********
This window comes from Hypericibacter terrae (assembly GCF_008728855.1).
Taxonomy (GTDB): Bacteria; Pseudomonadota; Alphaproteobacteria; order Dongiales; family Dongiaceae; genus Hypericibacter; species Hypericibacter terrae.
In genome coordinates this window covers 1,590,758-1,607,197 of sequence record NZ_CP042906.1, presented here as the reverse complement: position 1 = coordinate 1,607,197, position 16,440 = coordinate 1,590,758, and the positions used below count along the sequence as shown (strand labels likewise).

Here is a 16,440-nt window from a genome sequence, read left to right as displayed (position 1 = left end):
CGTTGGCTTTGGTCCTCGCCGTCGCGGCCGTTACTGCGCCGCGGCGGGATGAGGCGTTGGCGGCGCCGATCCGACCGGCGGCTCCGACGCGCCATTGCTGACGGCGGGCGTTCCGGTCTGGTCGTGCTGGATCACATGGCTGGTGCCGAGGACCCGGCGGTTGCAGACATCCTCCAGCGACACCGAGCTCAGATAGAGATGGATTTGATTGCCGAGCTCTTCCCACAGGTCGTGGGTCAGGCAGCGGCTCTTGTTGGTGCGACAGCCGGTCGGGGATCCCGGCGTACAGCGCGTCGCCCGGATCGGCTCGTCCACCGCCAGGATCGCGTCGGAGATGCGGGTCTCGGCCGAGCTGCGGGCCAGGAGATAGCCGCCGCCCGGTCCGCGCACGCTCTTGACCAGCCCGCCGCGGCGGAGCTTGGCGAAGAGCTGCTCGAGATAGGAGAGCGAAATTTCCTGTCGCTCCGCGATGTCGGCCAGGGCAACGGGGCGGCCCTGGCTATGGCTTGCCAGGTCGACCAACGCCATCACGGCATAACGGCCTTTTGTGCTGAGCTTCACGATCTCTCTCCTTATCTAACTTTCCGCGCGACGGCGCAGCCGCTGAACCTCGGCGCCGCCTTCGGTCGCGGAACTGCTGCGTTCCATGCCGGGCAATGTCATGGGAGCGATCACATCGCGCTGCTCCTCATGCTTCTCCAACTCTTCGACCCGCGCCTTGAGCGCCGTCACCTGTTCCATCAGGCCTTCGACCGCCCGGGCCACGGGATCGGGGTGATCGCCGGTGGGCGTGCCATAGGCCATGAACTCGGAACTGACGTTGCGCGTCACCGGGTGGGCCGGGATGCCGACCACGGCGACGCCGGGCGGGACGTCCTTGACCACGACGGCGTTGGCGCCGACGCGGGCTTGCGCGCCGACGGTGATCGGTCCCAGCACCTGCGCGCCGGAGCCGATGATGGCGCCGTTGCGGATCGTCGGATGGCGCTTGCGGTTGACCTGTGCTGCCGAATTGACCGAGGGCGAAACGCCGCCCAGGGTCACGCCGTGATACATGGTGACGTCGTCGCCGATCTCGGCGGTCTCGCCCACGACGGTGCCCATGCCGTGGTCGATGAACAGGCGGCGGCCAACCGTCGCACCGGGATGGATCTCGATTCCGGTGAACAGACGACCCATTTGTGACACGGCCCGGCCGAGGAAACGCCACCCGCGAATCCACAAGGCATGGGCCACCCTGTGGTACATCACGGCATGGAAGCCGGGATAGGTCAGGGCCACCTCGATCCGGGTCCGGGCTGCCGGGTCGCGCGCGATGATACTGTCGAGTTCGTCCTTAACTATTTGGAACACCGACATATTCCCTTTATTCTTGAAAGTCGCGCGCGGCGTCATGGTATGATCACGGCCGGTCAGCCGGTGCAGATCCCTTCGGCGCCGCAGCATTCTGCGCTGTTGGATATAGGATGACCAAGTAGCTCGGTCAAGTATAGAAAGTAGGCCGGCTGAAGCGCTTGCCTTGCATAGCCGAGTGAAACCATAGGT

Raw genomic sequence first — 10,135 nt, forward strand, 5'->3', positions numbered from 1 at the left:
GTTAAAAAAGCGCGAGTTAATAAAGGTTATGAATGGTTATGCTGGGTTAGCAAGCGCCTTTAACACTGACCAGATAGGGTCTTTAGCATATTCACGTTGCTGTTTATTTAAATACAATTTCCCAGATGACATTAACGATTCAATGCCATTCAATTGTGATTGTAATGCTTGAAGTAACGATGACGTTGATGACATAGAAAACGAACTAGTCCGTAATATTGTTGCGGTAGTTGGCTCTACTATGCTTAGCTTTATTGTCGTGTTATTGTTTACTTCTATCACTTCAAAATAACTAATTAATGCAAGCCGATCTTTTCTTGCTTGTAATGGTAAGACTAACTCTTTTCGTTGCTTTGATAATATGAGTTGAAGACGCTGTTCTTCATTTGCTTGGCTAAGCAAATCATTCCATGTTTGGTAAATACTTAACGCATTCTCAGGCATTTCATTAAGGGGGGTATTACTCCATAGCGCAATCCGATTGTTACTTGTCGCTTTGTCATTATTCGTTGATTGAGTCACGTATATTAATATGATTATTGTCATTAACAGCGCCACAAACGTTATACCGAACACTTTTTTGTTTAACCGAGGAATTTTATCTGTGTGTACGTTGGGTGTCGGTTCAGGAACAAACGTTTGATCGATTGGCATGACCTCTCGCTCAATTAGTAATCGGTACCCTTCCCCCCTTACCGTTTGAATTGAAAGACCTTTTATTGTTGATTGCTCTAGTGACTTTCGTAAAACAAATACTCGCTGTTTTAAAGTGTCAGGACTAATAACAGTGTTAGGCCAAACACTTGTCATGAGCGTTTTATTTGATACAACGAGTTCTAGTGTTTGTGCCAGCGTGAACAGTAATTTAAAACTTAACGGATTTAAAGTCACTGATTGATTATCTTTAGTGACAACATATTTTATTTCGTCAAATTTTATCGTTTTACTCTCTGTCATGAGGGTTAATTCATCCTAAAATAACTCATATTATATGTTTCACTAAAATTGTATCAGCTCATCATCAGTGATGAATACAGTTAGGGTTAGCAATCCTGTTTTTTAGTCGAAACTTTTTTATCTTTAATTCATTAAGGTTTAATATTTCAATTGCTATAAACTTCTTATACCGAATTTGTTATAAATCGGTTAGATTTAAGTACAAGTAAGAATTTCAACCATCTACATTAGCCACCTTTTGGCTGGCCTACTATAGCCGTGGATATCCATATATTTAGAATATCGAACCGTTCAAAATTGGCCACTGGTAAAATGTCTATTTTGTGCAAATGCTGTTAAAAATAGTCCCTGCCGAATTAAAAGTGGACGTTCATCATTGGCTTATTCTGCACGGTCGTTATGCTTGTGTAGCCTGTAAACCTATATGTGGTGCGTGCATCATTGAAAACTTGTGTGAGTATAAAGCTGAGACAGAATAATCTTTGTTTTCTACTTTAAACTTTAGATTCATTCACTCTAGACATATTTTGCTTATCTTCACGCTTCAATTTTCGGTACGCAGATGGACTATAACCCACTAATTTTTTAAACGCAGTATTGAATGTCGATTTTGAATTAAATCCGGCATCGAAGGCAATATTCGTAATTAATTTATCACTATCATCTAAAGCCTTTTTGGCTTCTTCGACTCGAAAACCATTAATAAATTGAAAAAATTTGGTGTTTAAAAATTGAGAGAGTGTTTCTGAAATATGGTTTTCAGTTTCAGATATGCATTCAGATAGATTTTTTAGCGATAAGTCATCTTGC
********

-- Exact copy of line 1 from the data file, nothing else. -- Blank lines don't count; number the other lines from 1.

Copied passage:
This window comes from Hypericibacter terrae (assembly GCF_008728855.1).